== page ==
Elizabeth Crook, a graduate student in Earth and planetary sciences at UC Santa Cruz, is first author of the Coral Reefs paper. In addition to Crook and Paytan, the coauthors include Donald Potts, professor of ecology and evolutionary biology at UCSC, and Mario Rebolledo-Vieyra and Laura Hernndez at the Centro de Investigacin Cientfica de Yucatn. This research was funded by the National Science Foundation.


'/>"/>

Contact: Tim Stephens
stephens@ucsc.edu
831-459-2495
University of California - Santa Cruz
Source:Eurekalert

Related biology news :

1. New device uses submarine technology to diagnose stroke quickly
2. Robot submarine patrols Lake Michigan for climate-change study
3. Hawaiian submarine canyons are hotspots of biodiversity and biomass for seafloor animal communities
4. Dead Sea researchers discover freshwater springs and numerous micro-organisms
5. Hot springs microbe yields record-breaking, heat-tolerant enzyme
6. Cold case: Siberian hot springs reveal ancient ecology
7. Wolverines threatened by climate change, earlier springs
8. Animal evolution springs from Snowball Earth
9. Nanosprings offer improved performance in biomedicine, electronics
10. Montana State grad student to study unique soil around Yellowstone hot springs
11. Will earlier springs throw nature out of step?
Post Your Comments:
*Name:
*Comment:
*Email:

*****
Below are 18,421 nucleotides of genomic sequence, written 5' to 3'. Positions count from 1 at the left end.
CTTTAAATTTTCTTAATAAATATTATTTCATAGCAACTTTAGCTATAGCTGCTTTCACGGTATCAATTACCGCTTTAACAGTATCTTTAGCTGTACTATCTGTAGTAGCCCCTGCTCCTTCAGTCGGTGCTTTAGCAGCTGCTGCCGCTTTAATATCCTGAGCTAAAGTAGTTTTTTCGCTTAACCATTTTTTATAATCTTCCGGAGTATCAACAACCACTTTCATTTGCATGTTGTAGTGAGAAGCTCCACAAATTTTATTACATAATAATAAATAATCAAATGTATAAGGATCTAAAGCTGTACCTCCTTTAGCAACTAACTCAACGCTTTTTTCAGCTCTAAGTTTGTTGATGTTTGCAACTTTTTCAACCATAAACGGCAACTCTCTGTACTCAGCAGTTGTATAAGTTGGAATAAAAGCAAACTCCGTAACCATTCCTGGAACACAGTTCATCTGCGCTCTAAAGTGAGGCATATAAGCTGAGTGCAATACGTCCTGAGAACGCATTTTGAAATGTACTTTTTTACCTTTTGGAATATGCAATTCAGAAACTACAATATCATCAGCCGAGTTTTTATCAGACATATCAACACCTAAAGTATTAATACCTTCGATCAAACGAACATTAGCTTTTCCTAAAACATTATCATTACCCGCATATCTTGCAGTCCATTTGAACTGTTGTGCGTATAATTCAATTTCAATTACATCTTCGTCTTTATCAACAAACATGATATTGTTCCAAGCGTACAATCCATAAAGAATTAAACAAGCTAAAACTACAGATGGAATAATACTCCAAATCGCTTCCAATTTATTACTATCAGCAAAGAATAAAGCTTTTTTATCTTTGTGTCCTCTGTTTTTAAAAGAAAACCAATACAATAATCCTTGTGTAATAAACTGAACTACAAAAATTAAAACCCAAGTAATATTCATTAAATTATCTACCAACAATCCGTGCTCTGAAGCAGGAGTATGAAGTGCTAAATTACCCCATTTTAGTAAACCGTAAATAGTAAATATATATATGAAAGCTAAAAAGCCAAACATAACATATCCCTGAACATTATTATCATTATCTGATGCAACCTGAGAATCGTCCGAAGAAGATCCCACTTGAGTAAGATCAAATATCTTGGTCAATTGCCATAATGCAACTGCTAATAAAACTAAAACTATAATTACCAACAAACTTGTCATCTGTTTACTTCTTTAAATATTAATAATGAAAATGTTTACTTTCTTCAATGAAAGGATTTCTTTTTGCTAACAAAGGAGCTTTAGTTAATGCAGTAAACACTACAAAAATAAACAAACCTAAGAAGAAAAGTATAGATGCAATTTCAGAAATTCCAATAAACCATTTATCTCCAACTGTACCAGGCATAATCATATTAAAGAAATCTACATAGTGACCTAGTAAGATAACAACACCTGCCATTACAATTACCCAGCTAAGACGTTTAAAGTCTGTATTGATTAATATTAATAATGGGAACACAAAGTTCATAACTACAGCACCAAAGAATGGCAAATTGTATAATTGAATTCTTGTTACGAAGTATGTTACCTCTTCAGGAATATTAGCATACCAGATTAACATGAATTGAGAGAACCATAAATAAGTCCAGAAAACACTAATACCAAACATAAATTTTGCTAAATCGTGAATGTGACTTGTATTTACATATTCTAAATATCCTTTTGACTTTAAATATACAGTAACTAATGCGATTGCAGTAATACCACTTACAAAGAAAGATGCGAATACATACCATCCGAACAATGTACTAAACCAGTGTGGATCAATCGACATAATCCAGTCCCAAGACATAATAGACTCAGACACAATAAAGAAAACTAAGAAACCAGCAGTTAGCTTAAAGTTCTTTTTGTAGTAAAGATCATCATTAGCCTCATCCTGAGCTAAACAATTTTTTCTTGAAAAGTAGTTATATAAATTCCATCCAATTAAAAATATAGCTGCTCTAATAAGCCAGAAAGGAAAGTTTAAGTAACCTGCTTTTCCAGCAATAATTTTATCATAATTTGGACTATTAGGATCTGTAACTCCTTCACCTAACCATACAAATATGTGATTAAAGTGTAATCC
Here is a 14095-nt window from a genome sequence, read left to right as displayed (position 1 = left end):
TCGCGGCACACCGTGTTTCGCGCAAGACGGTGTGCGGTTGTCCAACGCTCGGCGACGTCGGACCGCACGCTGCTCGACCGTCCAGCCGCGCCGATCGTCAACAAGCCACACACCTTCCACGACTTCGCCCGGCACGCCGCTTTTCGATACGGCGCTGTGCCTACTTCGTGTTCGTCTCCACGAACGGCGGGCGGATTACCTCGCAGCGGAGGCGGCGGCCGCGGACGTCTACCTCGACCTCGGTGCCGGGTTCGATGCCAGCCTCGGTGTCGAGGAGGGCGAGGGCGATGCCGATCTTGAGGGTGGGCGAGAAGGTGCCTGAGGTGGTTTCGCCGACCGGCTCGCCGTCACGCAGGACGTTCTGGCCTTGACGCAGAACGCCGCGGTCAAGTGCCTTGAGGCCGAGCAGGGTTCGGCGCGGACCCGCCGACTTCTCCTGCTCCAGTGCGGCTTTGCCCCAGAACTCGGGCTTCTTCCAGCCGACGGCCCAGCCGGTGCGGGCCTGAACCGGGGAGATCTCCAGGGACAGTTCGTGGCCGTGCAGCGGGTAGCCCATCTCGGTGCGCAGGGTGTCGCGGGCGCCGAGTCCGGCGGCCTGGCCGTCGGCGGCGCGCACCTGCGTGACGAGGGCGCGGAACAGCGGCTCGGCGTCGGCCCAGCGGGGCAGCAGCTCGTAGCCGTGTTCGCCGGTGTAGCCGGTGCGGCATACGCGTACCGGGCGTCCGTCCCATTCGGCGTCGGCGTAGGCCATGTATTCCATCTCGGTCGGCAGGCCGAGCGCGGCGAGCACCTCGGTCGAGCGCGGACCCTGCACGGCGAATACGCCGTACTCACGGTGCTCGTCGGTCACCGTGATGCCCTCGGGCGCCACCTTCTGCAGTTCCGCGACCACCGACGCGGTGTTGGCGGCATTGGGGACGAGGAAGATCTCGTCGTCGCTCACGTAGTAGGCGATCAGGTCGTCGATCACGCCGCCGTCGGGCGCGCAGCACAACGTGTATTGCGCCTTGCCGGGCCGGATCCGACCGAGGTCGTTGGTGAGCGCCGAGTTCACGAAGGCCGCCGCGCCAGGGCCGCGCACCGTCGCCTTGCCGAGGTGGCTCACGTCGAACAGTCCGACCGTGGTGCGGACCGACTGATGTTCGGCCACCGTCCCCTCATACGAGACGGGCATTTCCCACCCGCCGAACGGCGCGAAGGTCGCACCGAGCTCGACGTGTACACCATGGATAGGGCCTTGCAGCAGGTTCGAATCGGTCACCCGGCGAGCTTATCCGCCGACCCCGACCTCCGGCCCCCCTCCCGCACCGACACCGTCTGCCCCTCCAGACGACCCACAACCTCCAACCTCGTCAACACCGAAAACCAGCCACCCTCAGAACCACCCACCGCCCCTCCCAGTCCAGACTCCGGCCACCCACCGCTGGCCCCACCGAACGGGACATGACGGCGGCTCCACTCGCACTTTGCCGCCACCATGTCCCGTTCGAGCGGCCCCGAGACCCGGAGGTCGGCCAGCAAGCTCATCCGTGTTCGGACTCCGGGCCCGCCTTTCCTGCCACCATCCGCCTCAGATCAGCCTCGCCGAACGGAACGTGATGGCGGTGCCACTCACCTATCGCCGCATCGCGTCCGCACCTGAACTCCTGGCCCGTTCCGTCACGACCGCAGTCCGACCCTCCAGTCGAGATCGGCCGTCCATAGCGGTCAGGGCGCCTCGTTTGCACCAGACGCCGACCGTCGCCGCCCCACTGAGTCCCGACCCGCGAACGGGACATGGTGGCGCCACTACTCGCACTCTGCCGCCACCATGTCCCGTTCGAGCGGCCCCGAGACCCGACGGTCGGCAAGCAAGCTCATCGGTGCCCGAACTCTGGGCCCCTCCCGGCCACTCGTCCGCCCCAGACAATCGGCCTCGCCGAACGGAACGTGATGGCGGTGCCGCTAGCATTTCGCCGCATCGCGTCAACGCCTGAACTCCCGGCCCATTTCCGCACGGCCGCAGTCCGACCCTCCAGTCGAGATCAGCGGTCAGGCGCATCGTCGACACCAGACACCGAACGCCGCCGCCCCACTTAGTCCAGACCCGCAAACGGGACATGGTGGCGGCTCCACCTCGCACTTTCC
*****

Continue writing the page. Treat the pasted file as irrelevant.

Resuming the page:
(Date:6/2/2016)... , June 2, 2016 The ... has awarded the 44 million US Dollar project, for ... Embossed Vehicle Plates including Personalization, Enrolment, and IT Infrastructure ... leader in the production and implementation of Identity Management Solutions. ... January, however Decatur was selected for ...
(Date:6/2/2016)... Perimeter Surveillance & Detection Systems, Biometrics & ... & Other Service  The latest report from ... of the global Border Security market . Visiongain ... billion in 2016. Now: In November 2015 ... and hardware technologies for advanced video surveillance. ...
(Date:5/24/2016)... care by providing unparalleled technology to leaders of the medical imaging industry.  As such, ... to the range of products distributed by Ampronix. Photo - http://photos.prnewswire.com/prnh/20160524/371420 ... ... ... With ...
Breaking Biology News(10 mins):
(Date:6/24/2016)... 2016  Regular discussions on a range of subjects including ... two entities said Poloz. Speaking at a lecture ... , he pointed to the country,s inflation target, which is ... "In certain areas there ... common economic goals, why not sit down and address strategy ...
(Date:6/24/2016)... ... June 24, 2016 , ... Researchers at the Universita Politecnica delle Marche in ... peritoneal or pleural mesothelioma. Their findings are the subject of a new article on ... biomarkers are signposts in the blood, lung fluid or tissue of mesothelioma patients that ...
(Date:6/23/2016)...   Boston Biomedical , an industry leader ... target cancer stemness pathways, announced that its lead ... Designation from the U.S. Food and Drug Administration ... gastroesophageal junction (GEJ) cancer. Napabucasin is an orally ... stemness pathways by targeting STAT3, and is currently ...
(Date:6/23/2016)... 23, 2016 Houston Methodist Willowbrook Hospital ... Sports Association to serve as their official health ... Methodist Willowbrook will provide sponsorship support, athletic training ... association coaches, volunteers, athletes and families. ... Sports Association and to bring Houston Methodist quality ...
Breaking Biology Technology: